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Time for a Great Cartoon! (the right questions)

14 Apr

Screen Shot 2015-11-01 at 5.47.21 AMAsking the right questions is very important, isn’t it?  Although Calvin’s topic is graphic violence and the media, I would suggest that we Christians often don’t ask the right questions, especially when it comes to the issue of sharing the gospel.

Saved as a teenager, I recall being challenged to “lovingly” confront people with the claims of Christ whenever I had the opportunity.  Don’t get me wrong — I am convinced, like the Apostle Paul, that we are under obligation to share the Good News with everyone.

But only recently have I learned about using questions in sharing my faith.  Rather than speaking direct, in-your-face propositions, I’m learning to ask questions — about a person’s job, family, hobbies — before diving into gospel issues.  How is it right for me to challenge people about their eternity when I haven’t asked them anything about their now and their before?

I’m learning that, in a sense, conversations are more to be pursued than conversions.  I certainly want people to become converted, but first I need to show them my interest in them as persons.

One of the many books in my stack of TO READ is the book Screen Shot 2015-11-01 at 5.58.54 AMQuestioning Evangelism by Randy Newman.  This book is subtitled “Engaging People’s Hearts the Way Jesus Did.”  (I once did a paper on “The Interrogatory Method of Jesus.”  Email me for a copy if you’re interested).

Some reviewers of Newman’s book have written:  “Viewed from the evangelical perspective, this book borders on the profound. Viewed from any perspective, Newman brings a new meaning to the word evangelism. With huge amounts of compassion, Newman brings apologetics into evangelism and provides practical examples of how to evangelize by asking questions rather than giving answers. An excellent book for folks who want to communicate with their non-Christian friends without being a bigot.” (William M. Easum Resource Shelf 2005-01-02)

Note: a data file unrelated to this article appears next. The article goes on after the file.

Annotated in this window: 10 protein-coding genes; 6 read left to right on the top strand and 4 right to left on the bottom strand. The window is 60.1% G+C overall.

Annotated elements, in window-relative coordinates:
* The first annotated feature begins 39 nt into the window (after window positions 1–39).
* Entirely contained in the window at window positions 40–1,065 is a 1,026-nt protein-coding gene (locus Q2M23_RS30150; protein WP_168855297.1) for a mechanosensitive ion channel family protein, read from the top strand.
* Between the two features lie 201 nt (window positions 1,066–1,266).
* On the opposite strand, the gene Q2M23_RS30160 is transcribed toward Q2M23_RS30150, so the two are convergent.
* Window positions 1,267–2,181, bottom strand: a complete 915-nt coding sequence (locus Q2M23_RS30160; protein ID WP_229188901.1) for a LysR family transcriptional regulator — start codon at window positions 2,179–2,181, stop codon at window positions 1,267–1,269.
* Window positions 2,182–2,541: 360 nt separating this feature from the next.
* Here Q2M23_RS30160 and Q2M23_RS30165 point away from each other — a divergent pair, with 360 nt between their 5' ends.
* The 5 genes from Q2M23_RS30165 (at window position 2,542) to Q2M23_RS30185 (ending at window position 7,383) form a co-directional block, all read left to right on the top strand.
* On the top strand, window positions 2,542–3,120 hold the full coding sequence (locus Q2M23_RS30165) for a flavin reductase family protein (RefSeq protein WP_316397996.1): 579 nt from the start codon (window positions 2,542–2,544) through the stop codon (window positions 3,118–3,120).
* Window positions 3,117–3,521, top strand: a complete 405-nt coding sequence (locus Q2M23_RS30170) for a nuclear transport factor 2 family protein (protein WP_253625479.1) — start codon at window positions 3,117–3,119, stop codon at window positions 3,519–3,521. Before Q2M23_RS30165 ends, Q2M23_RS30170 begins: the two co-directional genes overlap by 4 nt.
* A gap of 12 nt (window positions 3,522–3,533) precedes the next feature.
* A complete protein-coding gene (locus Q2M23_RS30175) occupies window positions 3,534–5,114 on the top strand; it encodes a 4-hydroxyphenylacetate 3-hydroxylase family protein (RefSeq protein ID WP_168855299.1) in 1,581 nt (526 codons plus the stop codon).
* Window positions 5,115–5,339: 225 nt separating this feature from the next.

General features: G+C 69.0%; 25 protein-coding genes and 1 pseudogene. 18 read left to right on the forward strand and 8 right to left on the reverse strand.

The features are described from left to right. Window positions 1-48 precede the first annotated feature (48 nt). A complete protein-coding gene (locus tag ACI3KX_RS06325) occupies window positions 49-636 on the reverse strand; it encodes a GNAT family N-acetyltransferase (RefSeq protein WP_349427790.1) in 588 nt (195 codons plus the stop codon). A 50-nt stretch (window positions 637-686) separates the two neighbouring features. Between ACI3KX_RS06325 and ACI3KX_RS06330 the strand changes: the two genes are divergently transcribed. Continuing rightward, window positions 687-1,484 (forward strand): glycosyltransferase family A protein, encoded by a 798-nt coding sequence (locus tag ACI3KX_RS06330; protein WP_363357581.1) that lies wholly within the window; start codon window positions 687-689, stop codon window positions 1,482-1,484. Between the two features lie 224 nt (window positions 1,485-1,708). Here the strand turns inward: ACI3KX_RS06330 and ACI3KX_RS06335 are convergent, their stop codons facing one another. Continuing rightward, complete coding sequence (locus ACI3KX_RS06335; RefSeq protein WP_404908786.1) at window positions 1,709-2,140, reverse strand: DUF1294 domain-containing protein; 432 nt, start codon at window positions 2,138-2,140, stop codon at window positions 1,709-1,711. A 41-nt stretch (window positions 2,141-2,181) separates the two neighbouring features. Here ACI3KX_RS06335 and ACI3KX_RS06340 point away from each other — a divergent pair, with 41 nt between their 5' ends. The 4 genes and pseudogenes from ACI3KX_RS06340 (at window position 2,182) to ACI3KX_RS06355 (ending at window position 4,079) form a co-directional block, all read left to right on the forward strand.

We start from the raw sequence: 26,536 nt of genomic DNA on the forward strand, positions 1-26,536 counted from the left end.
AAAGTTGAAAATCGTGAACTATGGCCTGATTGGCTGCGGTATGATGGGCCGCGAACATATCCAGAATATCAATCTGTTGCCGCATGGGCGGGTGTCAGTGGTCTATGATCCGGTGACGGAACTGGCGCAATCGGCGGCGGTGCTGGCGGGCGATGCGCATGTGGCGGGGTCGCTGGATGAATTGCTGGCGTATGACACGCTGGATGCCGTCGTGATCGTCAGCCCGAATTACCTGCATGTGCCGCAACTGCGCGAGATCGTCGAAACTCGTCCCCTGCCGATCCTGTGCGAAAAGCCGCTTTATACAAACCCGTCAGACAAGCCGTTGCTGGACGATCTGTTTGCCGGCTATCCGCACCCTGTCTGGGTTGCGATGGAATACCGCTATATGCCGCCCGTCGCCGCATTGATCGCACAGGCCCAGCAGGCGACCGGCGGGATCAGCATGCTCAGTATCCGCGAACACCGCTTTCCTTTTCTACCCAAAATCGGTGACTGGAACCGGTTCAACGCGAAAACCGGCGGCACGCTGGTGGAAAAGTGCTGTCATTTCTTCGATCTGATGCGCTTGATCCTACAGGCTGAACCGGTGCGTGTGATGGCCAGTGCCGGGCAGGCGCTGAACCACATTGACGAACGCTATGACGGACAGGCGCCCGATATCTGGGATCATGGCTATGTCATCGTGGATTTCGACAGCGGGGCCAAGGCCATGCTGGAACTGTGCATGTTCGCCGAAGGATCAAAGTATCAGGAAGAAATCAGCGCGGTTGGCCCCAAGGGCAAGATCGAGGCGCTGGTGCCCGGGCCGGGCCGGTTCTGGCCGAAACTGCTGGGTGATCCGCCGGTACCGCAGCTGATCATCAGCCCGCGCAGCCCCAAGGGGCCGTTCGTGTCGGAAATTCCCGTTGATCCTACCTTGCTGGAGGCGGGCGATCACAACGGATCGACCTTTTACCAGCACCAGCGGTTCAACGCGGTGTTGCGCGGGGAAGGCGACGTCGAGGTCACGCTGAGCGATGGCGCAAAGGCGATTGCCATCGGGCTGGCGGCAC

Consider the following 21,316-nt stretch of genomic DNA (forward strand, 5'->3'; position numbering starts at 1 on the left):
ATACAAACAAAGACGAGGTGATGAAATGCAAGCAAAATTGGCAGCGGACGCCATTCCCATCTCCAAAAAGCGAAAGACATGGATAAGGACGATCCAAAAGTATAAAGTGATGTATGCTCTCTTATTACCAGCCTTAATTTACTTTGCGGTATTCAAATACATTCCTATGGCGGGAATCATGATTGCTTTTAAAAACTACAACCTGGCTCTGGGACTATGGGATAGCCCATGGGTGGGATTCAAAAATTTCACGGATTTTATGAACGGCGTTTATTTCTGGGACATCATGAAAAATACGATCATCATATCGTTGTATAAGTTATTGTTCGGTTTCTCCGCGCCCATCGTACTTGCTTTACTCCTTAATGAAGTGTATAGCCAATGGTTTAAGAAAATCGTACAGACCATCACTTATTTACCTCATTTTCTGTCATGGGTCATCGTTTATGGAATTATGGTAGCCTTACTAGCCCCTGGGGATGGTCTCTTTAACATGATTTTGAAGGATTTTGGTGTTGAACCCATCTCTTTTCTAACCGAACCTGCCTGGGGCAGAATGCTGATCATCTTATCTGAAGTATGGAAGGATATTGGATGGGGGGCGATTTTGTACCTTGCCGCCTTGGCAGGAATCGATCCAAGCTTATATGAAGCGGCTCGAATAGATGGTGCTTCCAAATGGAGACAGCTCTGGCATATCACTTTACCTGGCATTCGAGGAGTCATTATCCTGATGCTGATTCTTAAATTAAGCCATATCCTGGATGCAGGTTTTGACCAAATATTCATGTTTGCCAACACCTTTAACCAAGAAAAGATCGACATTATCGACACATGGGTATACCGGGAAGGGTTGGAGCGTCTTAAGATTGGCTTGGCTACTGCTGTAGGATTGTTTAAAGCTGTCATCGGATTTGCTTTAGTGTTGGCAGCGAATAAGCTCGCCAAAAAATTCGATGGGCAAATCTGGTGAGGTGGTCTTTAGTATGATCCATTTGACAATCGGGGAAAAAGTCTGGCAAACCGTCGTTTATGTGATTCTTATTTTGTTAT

“In an age where evangelistic programs are as numerous as declining churches, it is refreshing to find a text that does not propose another memorized Gospel presentation. Newman states, “The goal of Questioning Evangelism is to help people know how to think about an issue more than what to think.” Newman’s “better way” involves answering questions with questions; not for the sake of evasion but to allow the non-Christian to discover the underlying issue. Newman states, “At times (far too many, I’m afraid), I’ve answered questions with biblically accurate, logically sound, epistemologically watertight answers, only to see questioners shrug their shoulders. My answers, it seemed, only further confirmed their opinion that Christians are simpletons.” (William E. Brown Faith & Mission 2006-07-01)

So many evangelistic techniques are concerned with what to say. We rarely consider what to ask.  As Calvin reminds us, “The trick is to ask the right question!”

 
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Posted by on April 14, 2016 in witnessing

 

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